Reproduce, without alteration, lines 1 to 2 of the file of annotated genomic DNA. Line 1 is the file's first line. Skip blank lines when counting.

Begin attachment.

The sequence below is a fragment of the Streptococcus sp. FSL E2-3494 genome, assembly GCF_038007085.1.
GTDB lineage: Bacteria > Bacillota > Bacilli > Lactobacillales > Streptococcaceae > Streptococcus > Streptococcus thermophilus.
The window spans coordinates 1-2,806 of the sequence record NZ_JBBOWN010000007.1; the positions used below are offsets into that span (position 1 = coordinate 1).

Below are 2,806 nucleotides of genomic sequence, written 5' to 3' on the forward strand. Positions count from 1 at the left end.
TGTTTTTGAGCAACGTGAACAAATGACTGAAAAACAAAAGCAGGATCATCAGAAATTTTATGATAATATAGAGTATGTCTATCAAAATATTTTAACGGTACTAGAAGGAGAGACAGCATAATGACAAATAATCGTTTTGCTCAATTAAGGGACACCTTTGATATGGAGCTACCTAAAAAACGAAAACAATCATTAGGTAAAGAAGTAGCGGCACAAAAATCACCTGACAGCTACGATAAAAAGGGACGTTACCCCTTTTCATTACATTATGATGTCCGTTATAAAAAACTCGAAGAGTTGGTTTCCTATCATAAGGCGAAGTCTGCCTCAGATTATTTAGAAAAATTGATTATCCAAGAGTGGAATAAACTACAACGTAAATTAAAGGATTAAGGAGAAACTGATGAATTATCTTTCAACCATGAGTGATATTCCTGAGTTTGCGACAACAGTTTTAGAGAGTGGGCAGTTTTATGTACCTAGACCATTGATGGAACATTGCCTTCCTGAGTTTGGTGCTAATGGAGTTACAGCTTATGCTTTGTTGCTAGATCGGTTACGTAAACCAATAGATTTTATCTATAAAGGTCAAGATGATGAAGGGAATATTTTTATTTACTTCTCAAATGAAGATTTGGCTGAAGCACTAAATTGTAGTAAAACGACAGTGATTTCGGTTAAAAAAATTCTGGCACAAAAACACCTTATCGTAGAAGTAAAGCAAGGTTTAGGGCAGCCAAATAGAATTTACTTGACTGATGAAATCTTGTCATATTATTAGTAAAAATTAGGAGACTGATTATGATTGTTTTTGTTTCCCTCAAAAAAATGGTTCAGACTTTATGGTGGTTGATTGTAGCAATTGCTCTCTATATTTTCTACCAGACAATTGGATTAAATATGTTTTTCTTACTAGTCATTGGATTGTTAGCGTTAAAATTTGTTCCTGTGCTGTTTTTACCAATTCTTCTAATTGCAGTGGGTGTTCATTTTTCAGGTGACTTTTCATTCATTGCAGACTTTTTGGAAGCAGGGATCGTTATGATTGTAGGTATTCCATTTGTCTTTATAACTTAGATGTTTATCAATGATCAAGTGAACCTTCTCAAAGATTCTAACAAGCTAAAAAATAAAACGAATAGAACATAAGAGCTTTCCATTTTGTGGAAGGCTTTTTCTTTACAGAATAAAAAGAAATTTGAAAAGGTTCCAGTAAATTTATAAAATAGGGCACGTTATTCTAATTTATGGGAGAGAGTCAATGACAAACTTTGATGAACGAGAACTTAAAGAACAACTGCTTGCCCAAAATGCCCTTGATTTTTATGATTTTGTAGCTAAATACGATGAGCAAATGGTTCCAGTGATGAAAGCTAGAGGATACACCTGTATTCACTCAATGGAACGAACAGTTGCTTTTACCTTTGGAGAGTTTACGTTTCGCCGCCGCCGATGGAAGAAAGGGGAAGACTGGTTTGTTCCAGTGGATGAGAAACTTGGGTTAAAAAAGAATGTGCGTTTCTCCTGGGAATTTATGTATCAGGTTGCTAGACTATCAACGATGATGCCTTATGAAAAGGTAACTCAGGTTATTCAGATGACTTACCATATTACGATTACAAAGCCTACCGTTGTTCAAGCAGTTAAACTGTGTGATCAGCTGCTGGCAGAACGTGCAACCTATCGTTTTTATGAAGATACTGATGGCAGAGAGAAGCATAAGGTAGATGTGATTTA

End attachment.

The sequence below is a fragment of the Streptococcus sp. FSL E2-3494 genome, assembly GCF_038007085.1.
GTDB lineage: Bacteria > Bacillota > Bacilli > Lactobacillales > Streptococcaceae > Streptococcus > Streptococcus thermophilus.